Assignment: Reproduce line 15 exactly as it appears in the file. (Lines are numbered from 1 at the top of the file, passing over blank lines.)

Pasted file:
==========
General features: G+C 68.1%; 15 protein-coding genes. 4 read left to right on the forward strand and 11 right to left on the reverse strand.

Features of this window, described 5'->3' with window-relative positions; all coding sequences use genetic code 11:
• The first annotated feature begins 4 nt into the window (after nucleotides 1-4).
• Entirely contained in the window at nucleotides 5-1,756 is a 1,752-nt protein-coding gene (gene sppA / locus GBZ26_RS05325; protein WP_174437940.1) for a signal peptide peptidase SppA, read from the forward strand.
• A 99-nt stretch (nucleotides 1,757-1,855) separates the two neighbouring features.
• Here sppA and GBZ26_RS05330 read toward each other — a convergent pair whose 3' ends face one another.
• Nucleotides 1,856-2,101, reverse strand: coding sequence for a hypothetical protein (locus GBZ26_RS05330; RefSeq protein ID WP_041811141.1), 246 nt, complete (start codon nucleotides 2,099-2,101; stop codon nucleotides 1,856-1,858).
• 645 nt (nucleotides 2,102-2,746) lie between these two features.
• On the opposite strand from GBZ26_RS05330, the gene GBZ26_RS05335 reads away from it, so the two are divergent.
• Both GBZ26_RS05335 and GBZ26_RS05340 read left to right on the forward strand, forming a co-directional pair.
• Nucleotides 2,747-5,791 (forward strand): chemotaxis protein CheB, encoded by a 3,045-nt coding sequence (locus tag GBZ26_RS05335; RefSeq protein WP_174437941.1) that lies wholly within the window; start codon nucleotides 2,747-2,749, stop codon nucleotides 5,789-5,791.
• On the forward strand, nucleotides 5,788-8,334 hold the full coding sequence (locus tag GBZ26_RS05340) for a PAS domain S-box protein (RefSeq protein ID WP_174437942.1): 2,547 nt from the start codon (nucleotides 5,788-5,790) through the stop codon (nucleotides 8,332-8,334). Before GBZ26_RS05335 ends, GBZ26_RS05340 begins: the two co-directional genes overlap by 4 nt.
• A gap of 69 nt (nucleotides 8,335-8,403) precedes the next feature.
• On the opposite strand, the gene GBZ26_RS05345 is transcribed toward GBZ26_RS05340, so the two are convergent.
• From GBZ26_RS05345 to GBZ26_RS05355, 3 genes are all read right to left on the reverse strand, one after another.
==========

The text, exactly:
• From GBZ26_RS05345 to GBZ26_RS05355, 3 genes are all read right to left on the reverse strand, one after another.